Russia, India cement nuclear ties

NEW DELHI, INDIA - Russian President Vladimir Putin offered to build four nuclear reactors for India and give it broader access to Moscow's energy riches, as the old Cold War allies sought to reinvigorate their friendship.

Putin, who will be the guest of honor at India's Republic Day celebrations during his two-day visit, met with Indian Prime Minister Manmohan Singh, and officials from the two nations signed several deals on energy, scientific and space cooperation.

"Although there has been a sea change in the international situation during the last decade, Russia remains indispensable to India's foreign policy interests," Singh said afterward.

Thousands of security personnel, including snipers, were deployed across India's capital and some metro rail services were suspended to prevent any militant attacks during the national celebrations, officials said.

Rusian and India's close ties during the Cold War – when Moscow was the principal arms supplier to New Delhi – waned after the Soviet Union collapsed and India opened its markets to the rest of the world. The nonmilitary trade has slackened, but the two leaders vowed to give it a boost.

"We hope the high level of political trust should be converted into economic opportunity. We hope to harmonize the political and economic aspects of our relationship," Putin said.

Singh said energy cooperation was at the center of the new ``strategic partnership.''

Russia has been eager to reassert its traditional role as the chief supplier of nuclear technology and know-how to India in the wake of a landmark civilian nuclear cooperation deal between New Delhi and Washington last year that opened the door to U.S. companies' prospective expansion in India's nuclear market.

Russia is building two 1,000-megawatt nuclear reactors in the southern town of Kudankulam, and a memorandum of understanding signed recently said that the four new reactors would be built, but did not outline a timetable or other specifics.

In the past, Russia has stood by India, supplying it with reactors and fuel even as it was denied Western technology for its refusal to sign the international Nuclear Nonproliferation Treaty.

However, the reactor deal would depend on the Nuclear Suppliers Group, a 45-member coalition of countries that regulate the world's atomic trade, lifting its restrictions on India's access to nuclear technology, the two countries said in a joint statement.

Putin also promised to give India a broader access to Russia's vast hydrocarbon wealth.

On the sidelines of Putin's visit, India's state-owned Oil & Natural Gas Corp. signed a deal with Russia' state-controlled OAO Rosneft to jointly bid for exploration and refining projects, ONCG said in a statement.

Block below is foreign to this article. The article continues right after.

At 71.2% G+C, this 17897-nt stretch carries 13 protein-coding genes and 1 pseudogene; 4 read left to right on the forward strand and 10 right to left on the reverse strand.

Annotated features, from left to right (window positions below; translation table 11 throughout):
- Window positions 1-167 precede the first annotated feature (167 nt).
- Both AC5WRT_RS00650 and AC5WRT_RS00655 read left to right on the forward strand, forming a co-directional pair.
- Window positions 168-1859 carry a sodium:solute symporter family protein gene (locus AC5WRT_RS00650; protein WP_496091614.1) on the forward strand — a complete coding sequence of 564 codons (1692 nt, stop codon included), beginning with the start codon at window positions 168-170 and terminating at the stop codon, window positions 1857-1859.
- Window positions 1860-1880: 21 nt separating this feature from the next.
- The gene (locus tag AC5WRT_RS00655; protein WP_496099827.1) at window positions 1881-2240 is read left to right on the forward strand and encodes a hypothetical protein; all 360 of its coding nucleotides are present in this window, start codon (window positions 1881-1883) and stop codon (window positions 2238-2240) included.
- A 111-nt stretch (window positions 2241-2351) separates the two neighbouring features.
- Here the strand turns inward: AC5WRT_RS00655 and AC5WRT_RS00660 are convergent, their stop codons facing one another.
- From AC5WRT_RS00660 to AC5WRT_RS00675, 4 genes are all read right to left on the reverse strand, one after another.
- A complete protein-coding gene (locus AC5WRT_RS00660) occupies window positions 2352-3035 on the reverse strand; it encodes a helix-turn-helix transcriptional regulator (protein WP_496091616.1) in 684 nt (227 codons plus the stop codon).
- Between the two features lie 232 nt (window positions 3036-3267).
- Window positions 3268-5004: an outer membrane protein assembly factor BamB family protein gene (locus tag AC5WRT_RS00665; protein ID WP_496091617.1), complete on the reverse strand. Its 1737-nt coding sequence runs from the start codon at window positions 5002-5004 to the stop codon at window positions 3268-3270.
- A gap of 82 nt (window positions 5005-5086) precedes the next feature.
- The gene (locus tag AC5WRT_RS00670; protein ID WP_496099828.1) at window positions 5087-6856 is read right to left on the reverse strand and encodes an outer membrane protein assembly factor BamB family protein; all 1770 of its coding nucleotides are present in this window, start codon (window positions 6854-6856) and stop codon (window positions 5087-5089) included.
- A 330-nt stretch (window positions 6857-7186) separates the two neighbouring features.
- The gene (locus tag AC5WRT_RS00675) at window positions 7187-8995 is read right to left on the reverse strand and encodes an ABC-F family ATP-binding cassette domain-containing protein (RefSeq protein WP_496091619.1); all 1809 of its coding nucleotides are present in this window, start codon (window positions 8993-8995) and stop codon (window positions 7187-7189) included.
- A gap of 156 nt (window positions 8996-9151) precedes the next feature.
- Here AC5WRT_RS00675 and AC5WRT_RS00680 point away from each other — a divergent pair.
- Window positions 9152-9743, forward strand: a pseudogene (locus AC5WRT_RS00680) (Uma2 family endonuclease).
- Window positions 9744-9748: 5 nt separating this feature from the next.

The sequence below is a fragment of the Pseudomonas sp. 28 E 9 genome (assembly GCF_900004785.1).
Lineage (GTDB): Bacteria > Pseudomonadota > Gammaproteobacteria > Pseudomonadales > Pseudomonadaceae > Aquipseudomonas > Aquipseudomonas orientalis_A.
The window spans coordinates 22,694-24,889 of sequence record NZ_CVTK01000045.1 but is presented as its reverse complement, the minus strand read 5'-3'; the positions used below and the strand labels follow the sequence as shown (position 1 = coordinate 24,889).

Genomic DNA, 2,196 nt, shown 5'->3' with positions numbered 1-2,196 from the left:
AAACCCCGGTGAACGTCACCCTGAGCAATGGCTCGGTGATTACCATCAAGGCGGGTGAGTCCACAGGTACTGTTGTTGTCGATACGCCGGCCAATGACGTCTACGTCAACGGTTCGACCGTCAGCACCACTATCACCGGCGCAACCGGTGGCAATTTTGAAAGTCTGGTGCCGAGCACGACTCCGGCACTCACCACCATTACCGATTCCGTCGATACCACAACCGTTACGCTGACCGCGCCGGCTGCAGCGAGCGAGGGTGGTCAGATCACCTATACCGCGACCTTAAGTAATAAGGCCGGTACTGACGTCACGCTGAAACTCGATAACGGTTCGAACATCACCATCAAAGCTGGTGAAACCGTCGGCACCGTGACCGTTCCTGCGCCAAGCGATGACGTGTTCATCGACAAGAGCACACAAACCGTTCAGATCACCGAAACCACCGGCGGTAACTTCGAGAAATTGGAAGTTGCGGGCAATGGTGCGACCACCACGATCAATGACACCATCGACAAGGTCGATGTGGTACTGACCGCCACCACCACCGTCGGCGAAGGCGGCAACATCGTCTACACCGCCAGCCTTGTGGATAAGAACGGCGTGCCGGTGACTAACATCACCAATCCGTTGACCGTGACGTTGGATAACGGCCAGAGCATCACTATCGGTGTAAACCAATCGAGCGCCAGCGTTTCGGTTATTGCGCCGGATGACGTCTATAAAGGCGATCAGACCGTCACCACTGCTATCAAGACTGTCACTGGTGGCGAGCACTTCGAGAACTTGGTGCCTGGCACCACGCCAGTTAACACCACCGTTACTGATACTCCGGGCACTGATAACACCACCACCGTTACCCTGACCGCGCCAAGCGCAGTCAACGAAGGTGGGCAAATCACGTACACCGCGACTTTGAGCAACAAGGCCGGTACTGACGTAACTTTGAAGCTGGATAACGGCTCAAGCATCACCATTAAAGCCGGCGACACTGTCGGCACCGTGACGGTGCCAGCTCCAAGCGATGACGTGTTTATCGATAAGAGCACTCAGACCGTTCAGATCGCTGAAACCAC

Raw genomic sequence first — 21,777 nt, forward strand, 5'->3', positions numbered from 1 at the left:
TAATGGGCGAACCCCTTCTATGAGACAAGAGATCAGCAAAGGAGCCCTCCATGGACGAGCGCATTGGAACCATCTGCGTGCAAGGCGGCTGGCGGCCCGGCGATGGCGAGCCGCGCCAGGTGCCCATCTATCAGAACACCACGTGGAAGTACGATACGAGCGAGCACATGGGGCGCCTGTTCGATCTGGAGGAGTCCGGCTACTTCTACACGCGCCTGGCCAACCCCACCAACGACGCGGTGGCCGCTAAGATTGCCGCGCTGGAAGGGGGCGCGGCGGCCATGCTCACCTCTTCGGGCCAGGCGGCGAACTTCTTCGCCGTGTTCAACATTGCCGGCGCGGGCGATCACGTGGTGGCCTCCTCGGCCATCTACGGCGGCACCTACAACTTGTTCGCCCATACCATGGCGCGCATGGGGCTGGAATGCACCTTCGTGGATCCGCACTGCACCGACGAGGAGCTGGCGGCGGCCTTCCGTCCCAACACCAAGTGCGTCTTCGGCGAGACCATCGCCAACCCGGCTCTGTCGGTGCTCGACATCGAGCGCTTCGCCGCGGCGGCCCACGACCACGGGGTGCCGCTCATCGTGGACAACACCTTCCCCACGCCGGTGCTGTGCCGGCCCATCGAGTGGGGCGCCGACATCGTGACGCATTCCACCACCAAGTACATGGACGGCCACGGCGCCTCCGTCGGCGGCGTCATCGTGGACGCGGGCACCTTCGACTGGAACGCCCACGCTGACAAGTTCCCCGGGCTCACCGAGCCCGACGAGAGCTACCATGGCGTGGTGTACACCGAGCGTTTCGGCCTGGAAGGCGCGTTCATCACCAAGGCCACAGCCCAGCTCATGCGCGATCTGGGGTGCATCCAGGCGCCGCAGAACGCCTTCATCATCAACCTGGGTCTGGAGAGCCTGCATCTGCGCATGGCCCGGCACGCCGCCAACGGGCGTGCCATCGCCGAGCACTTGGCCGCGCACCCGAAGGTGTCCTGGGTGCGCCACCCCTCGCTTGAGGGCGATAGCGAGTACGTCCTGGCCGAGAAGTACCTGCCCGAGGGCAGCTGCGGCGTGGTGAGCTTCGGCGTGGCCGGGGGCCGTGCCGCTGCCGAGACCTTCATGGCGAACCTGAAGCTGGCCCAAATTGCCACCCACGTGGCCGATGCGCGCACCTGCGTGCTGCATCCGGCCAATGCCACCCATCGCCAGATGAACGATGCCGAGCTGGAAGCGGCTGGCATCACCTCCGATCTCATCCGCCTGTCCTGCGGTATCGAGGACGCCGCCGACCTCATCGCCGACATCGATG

"We will strongly support that, as well as cooperation with other Russian oil companies," Putin told a Russian-Indian business forum.

India is already a shareholder via the state-run ONGC Videsh Ltd. in the Sakhalin-1 oilfields, which have started production, and Putin said it could be offered a share in the prospective Sakhalin-3 project.

Energy cooperation is vital for India, which has struggled to supply adequate power to its burgeoning economy that has been growing at more than 8 percent in recent years. Despite India's rapid recent development, power cuts remain frequent across the country.

In a separate deal Thursday, India also was given access to Russia's satellite navigation system, GLONASS. The two nations signaled their intent to forge ahead with military ties with two new arms deals: an agreement allowing the licensed production of Russian aircraft engines in India, and another for the joint development of a military transport plane.

India also agreed to join Russia in building a next-generation fighter plane which is to take to the air in 2009 and compete with the U.S. F-35 in global markets. Mikhail Pogosian, the head of Russia's Sukhoi aircraft maker, which is building the plane, told reporters Thursday that the project envisages a shared funding and joint research.

Signifying the importance India attaches to Russia, Singh broke with protocol to personally welcome Putin and his wife, Lyudmila, as well as officials and a delegation of high-profile Russian business leaders at the airport – an honor previously given only to President Bush and Saudi King Abdullah.

"This has been a significant visit both for its symbolism and for its substantive content," said C. Uday Bhaskar of the Institute for Defense and Strategic Analyses, a New Delhi-based think tank. "A resurgent Russia and a more confident India are reiterating their decades-old relationship.''


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